Kirsty Adams: It’s interesting what Brave says there about putting the community itself at the heart of the business model. From his words, there’s no doubt that this approach works, that crazy ambitions and embracing failure works or that it has worked for SolarAid. His comments really frame this next part. Let’s hear from John about his favourite fail.
John Keane: I think I’ve got two, but I think the one I would probably choose is I think going back to the student lights campaign days where we okay, the student lights campaign came out of us sitting down with schools and a solar supplier and with these solar study lights and thinking, how do we get these into the hands of children in Tanzania? And we we did this on an island called Mafia Island, and we would visit every single school. And we saw a huge demand for solar lights. This is at a time when maybe 10 to 50 solar lights were being sold every week. And in four days, I think it was something like 1500 lights were sold. Now, that sounds like success. And it was we were like, “That is amazing.” Our new CEO at the time looked at me and he said, “Is this normal?” And I was like, “No, this isn’t normal. This is incredible.” And so what we did, we thought, well, let’s replicate this on the mainland. And so we did. We started replicating on the mainland, and I joined the sales teams and the field teams. And these days were long and grueling. Tanzania is a large country. The schools are nowhere near each other. And you would visit maybe 2 to 3 schools a day. And yes, they were distributing large volumes of lights, but it was totally unsustainable. And my first bit of feedback was bring a flask of tea with you. But we realized that it would take us forever to reach every school and every community and it would be extremely expensive.
John Keane: And so that in itself was okay, we’re proving something here. We’re proving that there’s a huge demand, but we’re also proving that there’s a huge cost in terms of time and expense and blood, sweat and toil basically to achieve this. And so we cannot replicate this across the country or indeed the continent. And so that could have been the end of it. We could have just said, this is too hard, too expensive. But we sat down and had a meeting in Arusha with the field teams, and we just started discussing, okay, what’s good here is that there’s there’s a big demand. And when we’re there, there’s a huge uptake. But what’s not working is the distance and the expense and the time. And it’ll take us forever. And again, this is the BHAG in motion you’re thinking we won’t be able to do this by 2020 across the continent. There’s no way it’s going to be too expensive and too long. But we realized that, well, actually we were working with an educational network and the key there is network. And that network has a system of teachers coming together, occasionally to be trained. And so we realized, oh, what if the schools come to us? And so instead of us going to thousands of schools, what if we had 50, 100 schools come to centralized meetings to us and we found a way to distribute through those meetings? And that actually led to the huge success, but it came out of something really not working very well.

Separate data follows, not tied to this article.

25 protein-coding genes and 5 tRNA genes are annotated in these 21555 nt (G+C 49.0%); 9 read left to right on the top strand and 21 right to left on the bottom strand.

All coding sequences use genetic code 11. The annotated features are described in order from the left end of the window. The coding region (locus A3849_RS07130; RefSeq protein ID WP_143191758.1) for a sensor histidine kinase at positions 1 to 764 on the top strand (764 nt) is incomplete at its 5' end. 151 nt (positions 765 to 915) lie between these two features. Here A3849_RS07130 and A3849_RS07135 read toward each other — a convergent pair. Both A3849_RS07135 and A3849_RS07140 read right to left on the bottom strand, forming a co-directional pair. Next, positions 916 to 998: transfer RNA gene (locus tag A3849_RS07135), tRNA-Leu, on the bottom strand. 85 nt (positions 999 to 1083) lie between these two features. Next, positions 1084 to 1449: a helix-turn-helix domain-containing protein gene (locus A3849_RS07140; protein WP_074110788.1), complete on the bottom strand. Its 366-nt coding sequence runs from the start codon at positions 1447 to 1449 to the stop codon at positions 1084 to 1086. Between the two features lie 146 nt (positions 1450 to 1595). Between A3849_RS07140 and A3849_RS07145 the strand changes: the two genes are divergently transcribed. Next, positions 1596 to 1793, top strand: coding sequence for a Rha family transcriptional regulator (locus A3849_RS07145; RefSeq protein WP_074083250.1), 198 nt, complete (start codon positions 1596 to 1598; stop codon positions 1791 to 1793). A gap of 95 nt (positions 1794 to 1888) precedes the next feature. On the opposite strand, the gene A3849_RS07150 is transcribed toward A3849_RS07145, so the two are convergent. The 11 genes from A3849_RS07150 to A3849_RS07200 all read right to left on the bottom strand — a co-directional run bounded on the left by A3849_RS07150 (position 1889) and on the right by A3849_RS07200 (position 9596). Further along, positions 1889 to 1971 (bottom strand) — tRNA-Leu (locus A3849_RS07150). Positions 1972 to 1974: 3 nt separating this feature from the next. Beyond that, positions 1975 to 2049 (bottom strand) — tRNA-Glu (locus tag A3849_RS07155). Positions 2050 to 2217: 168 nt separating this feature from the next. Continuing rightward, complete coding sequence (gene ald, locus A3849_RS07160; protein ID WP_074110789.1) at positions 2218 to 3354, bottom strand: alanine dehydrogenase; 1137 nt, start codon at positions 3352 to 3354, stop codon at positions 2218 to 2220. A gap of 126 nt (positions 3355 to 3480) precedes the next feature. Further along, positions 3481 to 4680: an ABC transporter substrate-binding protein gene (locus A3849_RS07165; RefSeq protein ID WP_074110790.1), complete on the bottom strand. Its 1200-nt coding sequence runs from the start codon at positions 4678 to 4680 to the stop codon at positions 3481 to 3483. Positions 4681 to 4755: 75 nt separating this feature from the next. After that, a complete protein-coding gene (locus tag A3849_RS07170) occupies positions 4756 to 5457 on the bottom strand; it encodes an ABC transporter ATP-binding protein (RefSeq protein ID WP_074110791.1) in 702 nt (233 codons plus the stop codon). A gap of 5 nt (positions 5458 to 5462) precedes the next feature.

Kirsty Adams: So how were you transporting them before? Just on trucks like small transit vans?
John Keane: Yeah, yeah, they were minivans and trucks. And so instead of going to, say, three schools a day and reaching, you know, few hundred children, what you could do is go to a centralized point still in a rural area and you get between 10 and 50 schools, headteachers coming in, you’d have a meeting together, explain what the whole thing was about. And then you’d have a second meeting a few weeks later once they understood and they would do the presentations to the schools, not us, which is much better because it would be less disruptive than us just rocking up at a school and saying, “Hey, here’s solar lights that will improve your day.” And then, you know, teachers saying, “Wow, we’re delivering a class.” Instead, they could do it within their own timeframe. And then we would just go back and have those second centralized meetings. And it was a lot cheaper to pay for teachers to come to a centralized meeting than for us to go to every school. And typically teachers would come in either by foot if it was close by bicycle motorbikes, which are become increasingly common in much of sub-Saharan Africa these days. And of course, sometimes, you know, they might get a lift on a bus or a car. But it was very it was it was clear that this was something that was going to transform how quickly you could create demand for solar lights and and essentially then help set up a marketplace. It’s hard to set up a marketplace if there’s not an obvious market. So you could train an agent or an entrepreneur to set up in a rural area, but then they need a big marketing budget. And so this was essentially a marketing tool that also distributed solar lights, created demand. And then we had entrepreneurs and agents saying, “Hey, I’d like to supply these on an ongoing basis within these communities.” And so that was that was the model.